A research team led by scientists at The University of Texas Medical School at Houston has identified a defective gene that affects vascular smooth-muscle cells in people who suffer from hereditary thoracic aortic disease, which can kill victims with little warning in the prime of their lives. The study, “Mutations in Smooth Muscle Alpha-Actin (ACTA2) Lead to Thoracic Aortic Aneurysms and Dissections,” appears in Nature Genetics.
Research on 14 families with 93 members from across the United States, along with Europe and Australia, led the team to a mutation in the smooth muscle cell alpha-actin (ACTA2), which affects muscular contractions in other blood vessels and the aorta. The wall of the aorta, the main blood vessel leading out of the heart, weakens and then enlarges, forming an aneurysm and ultimately leading to an aortic dissection, which often causes sudden death.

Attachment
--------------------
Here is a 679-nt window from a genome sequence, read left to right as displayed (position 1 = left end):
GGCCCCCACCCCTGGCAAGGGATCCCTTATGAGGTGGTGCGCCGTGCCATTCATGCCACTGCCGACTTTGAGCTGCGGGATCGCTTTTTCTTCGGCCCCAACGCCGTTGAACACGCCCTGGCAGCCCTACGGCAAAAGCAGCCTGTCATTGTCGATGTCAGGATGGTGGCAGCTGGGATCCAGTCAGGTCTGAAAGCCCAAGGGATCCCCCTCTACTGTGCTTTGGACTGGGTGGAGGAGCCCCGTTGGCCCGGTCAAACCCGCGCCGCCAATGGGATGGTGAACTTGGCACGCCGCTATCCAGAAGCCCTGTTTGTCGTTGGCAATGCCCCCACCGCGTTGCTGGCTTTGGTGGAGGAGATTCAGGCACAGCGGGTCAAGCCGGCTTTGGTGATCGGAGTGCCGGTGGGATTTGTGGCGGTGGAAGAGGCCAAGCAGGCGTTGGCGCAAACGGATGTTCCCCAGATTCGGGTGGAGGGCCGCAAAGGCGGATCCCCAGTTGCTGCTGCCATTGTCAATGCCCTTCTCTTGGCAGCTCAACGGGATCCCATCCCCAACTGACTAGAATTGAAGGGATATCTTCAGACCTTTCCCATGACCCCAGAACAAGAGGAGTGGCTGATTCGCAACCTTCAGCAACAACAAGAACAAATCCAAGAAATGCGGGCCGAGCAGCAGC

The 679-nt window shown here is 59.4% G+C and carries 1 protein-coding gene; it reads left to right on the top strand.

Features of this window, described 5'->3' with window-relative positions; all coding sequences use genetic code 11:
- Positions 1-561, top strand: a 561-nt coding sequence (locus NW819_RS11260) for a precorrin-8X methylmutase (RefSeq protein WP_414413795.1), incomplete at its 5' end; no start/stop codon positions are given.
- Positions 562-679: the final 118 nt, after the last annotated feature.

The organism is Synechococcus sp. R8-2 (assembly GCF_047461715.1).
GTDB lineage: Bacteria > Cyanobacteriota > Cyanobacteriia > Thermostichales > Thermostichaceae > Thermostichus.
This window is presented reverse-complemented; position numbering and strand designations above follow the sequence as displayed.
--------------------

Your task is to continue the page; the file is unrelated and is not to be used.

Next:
“Our results suggest that contraction of the smooth muscle cells in the aorta is important in keeping it healthy and preventing the disease,” said the study’s senior author, Dianna M. Milewicz, M.D., Ph.D., professor and director of the Division of Medical Genetics at the UT Medical School. “This information provides insight into the cause of this condition and helps us understand, for the first time, the pathology of the aortic wall degeneration.”
Milewicz said that mutations in ACTA2 account for 14 percent of the inherited form of thoracic aortic aneurysms and dissections, making it the major gene identified for this condition.
Release date: November 11, 2007
Source: University of Texas Medical School at Houston
Filed Under: Genomics/Proteomics